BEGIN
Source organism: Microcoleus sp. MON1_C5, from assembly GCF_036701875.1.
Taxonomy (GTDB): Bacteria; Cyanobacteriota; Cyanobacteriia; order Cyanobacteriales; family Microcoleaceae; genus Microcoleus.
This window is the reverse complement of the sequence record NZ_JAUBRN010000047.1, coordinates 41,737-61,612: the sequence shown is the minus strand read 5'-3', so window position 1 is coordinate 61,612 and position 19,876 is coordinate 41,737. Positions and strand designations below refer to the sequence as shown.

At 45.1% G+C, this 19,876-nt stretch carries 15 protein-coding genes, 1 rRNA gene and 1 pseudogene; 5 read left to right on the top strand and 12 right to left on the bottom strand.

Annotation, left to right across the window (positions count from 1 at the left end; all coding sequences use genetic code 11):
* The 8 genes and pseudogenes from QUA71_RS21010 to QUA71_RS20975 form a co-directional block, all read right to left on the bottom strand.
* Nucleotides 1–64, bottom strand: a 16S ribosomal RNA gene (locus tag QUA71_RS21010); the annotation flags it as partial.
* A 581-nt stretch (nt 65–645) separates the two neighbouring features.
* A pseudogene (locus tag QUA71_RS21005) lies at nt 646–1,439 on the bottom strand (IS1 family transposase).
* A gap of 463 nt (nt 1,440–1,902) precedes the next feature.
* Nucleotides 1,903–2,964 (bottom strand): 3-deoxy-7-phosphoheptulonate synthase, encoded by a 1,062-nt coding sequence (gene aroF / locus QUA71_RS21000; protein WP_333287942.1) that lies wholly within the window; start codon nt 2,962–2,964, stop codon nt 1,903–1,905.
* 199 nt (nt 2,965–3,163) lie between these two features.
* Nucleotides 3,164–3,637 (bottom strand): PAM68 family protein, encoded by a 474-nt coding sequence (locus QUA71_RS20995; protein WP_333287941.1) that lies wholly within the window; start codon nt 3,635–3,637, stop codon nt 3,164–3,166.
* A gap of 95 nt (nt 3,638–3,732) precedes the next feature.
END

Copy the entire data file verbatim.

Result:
Source organism: Microcoleus sp. MON1_C5, from assembly GCF_036701875.1.
Taxonomy (GTDB): Bacteria; Cyanobacteriota; Cyanobacteriia; order Cyanobacteriales; family Microcoleaceae; genus Microcoleus.
This window is the reverse complement of the sequence record NZ_JAUBRN010000047.1, coordinates 41,737-61,612: the sequence shown is the minus strand read 5'-3', so window position 1 is coordinate 61,612 and position 19,876 is coordinate 41,737. Positions and strand designations below refer to the sequence as shown.

At 45.1% G+C, this 19,876-nt stretch carries 15 protein-coding genes, 1 rRNA gene and 1 pseudogene; 5 read left to right on the top strand and 12 right to left on the bottom strand.

Annotation, left to right across the window (positions count from 1 at the left end; all coding sequences use genetic code 11):
* The 8 genes and pseudogenes from QUA71_RS21010 to QUA71_RS20975 form a co-directional block, all read right to left on the bottom strand.
* Nucleotides 1–64, bottom strand: a 16S ribosomal RNA gene (locus tag QUA71_RS21010); the annotation flags it as partial.
* A 581-nt stretch (nt 65–645) separates the two neighbouring features.
* A pseudogene (locus tag QUA71_RS21005) lies at nt 646–1,439 on the bottom strand (IS1 family transposase).
* A gap of 463 nt (nt 1,440–1,902) precedes the next feature.
* Nucleotides 1,903–2,964 (bottom strand): 3-deoxy-7-phosphoheptulonate synthase, encoded by a 1,062-nt coding sequence (gene aroF / locus QUA71_RS21000; protein WP_333287942.1) that lies wholly within the window; start codon nt 2,962–2,964, stop codon nt 1,903–1,905.
* 199 nt (nt 2,965–3,163) lie between these two features.
* Nucleotides 3,164–3,637 (bottom strand): PAM68 family protein, encoded by a 474-nt coding sequence (locus QUA71_RS20995; protein WP_333287941.1) that lies wholly within the window; start codon nt 3,635–3,637, stop codon nt 3,164–3,166.
* A gap of 95 nt (nt 3,638–3,732) precedes the next feature.